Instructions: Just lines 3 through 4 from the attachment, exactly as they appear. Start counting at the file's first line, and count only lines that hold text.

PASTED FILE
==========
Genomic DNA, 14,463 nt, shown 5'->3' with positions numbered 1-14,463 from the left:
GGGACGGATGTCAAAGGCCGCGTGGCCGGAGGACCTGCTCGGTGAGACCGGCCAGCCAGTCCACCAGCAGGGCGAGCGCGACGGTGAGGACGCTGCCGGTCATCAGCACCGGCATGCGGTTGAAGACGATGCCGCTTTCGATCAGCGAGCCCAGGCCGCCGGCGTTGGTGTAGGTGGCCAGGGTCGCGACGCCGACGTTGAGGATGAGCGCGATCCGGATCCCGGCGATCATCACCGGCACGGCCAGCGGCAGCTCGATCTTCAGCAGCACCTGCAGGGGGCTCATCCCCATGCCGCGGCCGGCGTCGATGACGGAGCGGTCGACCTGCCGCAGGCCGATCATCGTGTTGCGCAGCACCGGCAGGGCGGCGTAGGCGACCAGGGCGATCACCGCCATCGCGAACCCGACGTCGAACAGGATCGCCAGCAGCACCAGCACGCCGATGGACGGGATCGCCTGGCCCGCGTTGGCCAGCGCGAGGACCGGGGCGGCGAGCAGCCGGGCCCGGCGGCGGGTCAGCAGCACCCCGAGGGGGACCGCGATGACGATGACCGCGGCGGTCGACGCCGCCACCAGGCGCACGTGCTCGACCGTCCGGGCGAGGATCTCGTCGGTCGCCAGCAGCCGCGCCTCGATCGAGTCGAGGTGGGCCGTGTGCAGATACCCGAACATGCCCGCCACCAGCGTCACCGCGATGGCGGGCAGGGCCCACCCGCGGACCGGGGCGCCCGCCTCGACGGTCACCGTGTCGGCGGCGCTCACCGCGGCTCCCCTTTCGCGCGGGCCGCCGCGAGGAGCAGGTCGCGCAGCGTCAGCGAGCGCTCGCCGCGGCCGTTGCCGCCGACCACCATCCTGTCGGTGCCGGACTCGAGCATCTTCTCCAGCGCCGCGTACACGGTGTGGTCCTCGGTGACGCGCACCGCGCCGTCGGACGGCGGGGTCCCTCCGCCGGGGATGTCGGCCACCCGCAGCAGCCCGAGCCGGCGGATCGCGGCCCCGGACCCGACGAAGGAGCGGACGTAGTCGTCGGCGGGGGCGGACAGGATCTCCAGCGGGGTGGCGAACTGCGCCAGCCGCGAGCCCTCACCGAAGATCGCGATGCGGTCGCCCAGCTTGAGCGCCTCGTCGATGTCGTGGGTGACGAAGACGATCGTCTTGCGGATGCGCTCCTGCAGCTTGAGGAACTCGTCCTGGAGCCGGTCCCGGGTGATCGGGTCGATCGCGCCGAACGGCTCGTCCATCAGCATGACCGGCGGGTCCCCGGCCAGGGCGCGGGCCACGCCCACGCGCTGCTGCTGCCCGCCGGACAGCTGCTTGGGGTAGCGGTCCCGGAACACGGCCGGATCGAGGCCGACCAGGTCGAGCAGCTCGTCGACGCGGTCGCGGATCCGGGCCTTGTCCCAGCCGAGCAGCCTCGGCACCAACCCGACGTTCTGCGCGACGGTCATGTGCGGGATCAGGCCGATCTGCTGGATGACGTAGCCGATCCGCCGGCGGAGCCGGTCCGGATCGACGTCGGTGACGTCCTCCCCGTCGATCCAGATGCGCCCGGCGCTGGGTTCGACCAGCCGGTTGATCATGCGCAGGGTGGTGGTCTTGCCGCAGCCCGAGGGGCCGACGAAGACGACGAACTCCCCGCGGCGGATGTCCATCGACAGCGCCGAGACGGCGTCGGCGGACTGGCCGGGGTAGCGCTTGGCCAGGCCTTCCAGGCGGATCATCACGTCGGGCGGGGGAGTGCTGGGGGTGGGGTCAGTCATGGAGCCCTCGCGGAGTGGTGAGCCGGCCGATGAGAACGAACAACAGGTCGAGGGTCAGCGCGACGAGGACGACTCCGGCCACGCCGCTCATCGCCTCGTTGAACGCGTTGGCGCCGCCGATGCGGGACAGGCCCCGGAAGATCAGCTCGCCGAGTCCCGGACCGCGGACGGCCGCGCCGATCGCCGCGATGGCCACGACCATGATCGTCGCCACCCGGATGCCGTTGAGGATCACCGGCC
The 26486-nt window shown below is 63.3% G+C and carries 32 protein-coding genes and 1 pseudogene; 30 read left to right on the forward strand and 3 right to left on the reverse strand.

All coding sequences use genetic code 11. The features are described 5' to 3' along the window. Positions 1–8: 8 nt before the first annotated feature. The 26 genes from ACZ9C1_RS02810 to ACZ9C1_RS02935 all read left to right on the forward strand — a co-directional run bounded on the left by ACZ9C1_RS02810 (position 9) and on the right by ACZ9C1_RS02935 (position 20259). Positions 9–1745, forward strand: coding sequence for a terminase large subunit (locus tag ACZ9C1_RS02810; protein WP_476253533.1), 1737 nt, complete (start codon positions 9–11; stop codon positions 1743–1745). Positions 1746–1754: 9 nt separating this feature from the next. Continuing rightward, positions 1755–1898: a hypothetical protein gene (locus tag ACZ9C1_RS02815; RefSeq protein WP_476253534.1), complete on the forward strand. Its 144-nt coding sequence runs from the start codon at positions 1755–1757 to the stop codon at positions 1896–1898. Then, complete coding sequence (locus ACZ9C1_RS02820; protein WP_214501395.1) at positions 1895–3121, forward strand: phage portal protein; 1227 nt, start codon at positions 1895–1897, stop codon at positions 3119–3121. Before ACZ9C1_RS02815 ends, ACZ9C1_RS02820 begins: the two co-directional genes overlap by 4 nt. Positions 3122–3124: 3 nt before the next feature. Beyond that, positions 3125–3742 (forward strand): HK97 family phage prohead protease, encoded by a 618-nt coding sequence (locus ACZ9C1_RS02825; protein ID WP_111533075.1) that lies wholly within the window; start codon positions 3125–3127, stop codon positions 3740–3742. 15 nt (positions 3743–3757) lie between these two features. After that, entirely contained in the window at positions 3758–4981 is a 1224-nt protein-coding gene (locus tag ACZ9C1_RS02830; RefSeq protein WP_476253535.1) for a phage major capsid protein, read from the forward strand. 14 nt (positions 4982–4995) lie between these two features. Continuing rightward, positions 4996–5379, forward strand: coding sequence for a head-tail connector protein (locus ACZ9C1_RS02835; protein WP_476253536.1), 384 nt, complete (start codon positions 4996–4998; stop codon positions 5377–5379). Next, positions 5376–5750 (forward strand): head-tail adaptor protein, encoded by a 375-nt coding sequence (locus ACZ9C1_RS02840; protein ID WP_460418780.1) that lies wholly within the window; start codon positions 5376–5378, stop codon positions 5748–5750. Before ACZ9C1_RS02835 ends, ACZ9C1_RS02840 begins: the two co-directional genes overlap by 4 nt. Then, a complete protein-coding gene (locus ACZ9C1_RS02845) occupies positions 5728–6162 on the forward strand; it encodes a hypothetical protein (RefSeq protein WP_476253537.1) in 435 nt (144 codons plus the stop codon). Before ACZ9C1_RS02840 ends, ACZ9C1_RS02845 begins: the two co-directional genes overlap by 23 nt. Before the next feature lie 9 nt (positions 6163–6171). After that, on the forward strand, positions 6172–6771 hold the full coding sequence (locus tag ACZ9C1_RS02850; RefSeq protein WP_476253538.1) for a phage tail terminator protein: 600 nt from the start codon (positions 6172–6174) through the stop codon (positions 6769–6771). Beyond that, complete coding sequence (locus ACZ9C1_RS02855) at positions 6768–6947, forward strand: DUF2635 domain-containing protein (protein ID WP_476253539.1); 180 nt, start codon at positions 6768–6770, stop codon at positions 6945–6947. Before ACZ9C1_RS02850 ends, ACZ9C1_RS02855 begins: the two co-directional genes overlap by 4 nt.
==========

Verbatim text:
The 26486-nt window shown below is 63.3% G+C and carries 32 protein-coding genes and 1 pseudogene; 30 read left to right on the forward strand and 3 right to left on the reverse strand.

All coding sequences use genetic code 11. The features are described 5' to 3' along the window. Positions 1–8: 8 nt before the first annotated feature. The 26 genes from ACZ9C1_RS02810 to ACZ9C1_RS02935 all read left to right on the forward strand — a co-directional run bounded on the left by ACZ9C1_RS02810 (position 9) and on the right by ACZ9C1_RS02935 (position 20259). Positions 9–1745, forward strand: coding sequence for a terminase large subunit (locus tag ACZ9C1_RS02810; protein WP_476253533.1), 1737 nt, complete (start codon positions 9–11; stop codon positions 1743–1745). Positions 1746–1754: 9 nt separating this feature from the next. Continuing rightward, positions 1755–1898: a hypothetical protein gene (locus tag ACZ9C1_RS02815; RefSeq protein WP_476253534.1), complete on the forward strand. Its 144-nt coding sequence runs from the start codon at positions 1755–1757 to the stop codon at positions 1896–1898. Then, complete coding sequence (locus ACZ9C1_RS02820; protein WP_214501395.1) at positions 1895–3121, forward strand: phage portal protein; 1227 nt, start codon at positions 1895–1897, stop codon at positions 3119–3121. Before ACZ9C1_RS02815 ends, ACZ9C1_RS02820 begins: the two co-directional genes overlap by 4 nt. Positions 3122–3124: 3 nt before the next feature. Beyond that, positions 3125–3742 (forward strand): HK97 family phage prohead protease, encoded by a 618-nt coding sequence (locus ACZ9C1_RS02825; protein ID WP_111533075.1) that lies wholly within the window; start codon positions 3125–3127, stop codon positions 3740–3742. 15 nt (positions 3743–3757) lie between these two features. After that, entirely contained in the window at positions 3758–4981 is a 1224-nt protein-coding gene (locus tag ACZ9C1_RS02830; RefSeq protein WP_476253535.1) for a phage major capsid protein, read from the forward strand. 14 nt (positions 4982–4995) lie between these two features. Continuing rightward, positions 4996–5379, forward strand: coding sequence for a head-tail connector protein (locus ACZ9C1_RS02835; protein WP_476253536.1), 384 nt, complete (start codon positions 4996–4998; stop codon positions 5377–5379). Next, positions 5376–5750 (forward strand): head-tail adaptor protein, encoded by a 375-nt coding sequence (locus ACZ9C1_RS02840; protein ID WP_460418780.1) that lies wholly within the window; start codon positions 5376–5378, stop codon positions 5748–5750. Before ACZ9C1_RS02835 ends, ACZ9C1_RS02840 begins: the two co-directional genes overlap by 4 nt. Then, a complete protein-coding gene (locus ACZ9C1_RS02845) occupies positions 5728–6162 on the forward strand; it encodes a hypothetical protein (RefSeq protein WP_476253537.1) in 435 nt (144 codons plus the stop codon). Before ACZ9C1_RS02840 ends, ACZ9C1_RS02845 begins: the two co-directional genes overlap by 23 nt. Before the next feature lie 9 nt (positions 6163–6171). After that, on the forward strand, positions 6172–6771 hold the full coding sequence (locus tag ACZ9C1_RS02850; RefSeq protein WP_476253538.1) for a phage tail terminator protein: 600 nt from the start codon (positions 6172–6174) through the stop codon (positions 6769–6771). Beyond that, complete coding sequence (locus ACZ9C1_RS02855) at positions 6768–6947, forward strand: DUF2635 domain-containing protein (protein ID WP_476253539.1); 180 nt, start codon at positions 6768–6770, stop codon at positions 6945–6947. Before ACZ9C1_RS02850 ends, ACZ9C1_RS02855 begins: the two co-directional genes overlap by 4 nt.